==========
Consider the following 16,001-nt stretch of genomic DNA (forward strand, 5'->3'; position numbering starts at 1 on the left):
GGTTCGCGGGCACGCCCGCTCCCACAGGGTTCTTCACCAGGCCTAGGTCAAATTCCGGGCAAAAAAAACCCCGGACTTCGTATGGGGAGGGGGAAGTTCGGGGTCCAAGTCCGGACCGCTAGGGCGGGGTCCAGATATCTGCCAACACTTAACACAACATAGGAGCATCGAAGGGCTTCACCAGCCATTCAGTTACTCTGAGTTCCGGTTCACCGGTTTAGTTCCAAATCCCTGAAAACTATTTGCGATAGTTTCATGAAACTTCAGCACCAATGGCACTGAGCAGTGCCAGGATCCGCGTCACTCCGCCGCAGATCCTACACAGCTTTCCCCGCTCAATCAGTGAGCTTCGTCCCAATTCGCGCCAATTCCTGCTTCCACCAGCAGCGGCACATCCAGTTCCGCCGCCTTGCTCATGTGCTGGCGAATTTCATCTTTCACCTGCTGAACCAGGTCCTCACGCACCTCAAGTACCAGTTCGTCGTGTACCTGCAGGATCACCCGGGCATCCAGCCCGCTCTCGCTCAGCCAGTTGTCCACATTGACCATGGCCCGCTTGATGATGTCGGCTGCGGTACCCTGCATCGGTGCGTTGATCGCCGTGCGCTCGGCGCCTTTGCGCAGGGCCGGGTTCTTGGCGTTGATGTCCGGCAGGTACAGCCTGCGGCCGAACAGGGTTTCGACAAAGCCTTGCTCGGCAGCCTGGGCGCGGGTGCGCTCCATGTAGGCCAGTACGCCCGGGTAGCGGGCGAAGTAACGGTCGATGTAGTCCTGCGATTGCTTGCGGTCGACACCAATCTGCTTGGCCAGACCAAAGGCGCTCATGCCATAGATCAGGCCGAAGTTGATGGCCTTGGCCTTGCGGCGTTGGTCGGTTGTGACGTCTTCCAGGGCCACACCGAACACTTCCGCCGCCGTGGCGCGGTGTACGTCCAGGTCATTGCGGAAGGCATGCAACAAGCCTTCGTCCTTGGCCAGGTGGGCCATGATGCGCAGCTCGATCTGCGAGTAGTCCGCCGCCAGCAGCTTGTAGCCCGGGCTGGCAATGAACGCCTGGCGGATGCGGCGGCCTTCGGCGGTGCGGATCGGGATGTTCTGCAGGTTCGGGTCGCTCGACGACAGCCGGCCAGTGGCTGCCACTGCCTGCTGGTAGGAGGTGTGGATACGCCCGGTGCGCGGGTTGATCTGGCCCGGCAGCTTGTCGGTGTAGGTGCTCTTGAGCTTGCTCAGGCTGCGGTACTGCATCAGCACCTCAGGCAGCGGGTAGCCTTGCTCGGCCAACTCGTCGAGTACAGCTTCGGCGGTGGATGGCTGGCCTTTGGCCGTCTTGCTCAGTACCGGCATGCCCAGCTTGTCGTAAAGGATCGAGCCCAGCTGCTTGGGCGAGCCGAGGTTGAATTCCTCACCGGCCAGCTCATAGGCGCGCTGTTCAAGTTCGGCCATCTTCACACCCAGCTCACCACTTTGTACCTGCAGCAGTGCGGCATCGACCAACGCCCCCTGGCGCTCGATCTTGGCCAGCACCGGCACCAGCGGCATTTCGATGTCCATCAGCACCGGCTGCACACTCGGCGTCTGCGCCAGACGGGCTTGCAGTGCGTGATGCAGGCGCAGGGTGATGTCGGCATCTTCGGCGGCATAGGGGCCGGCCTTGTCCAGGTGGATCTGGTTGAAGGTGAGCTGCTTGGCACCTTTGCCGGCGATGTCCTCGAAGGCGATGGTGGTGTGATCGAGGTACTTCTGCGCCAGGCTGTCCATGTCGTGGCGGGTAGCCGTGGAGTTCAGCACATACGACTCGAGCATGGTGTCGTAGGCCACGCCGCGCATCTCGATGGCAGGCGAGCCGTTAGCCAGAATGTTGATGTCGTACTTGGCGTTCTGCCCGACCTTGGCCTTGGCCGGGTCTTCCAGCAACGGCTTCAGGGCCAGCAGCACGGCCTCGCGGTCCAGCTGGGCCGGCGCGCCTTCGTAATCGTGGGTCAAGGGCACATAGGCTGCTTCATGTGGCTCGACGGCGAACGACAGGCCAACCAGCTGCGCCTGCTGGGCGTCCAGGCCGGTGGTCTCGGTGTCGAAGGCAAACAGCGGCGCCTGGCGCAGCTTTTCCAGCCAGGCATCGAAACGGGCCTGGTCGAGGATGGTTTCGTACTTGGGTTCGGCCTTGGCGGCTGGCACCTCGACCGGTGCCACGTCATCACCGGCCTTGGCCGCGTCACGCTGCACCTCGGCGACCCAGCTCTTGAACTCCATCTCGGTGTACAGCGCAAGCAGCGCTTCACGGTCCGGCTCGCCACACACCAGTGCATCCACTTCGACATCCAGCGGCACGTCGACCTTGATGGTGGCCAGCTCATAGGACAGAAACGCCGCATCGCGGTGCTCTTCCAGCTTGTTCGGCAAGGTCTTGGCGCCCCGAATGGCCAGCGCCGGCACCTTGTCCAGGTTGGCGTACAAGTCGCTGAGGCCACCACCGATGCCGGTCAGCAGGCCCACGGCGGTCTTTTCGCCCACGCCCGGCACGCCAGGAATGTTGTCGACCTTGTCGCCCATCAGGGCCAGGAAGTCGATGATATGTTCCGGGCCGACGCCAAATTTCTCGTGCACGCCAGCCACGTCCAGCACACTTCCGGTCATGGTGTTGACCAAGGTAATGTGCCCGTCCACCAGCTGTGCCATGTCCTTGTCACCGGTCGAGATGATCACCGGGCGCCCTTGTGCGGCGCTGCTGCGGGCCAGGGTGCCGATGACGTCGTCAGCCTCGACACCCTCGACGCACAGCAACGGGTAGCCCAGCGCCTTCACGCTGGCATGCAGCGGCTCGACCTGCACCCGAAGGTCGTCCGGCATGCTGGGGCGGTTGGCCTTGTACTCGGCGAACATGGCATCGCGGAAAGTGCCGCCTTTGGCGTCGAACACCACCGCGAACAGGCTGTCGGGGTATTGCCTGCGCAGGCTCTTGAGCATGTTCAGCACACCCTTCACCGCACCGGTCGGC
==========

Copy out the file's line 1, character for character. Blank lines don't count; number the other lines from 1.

Consider the following 16,001-nt stretch of genomic DNA (forward strand, 5'->3'; position numbering starts at 1 on the left):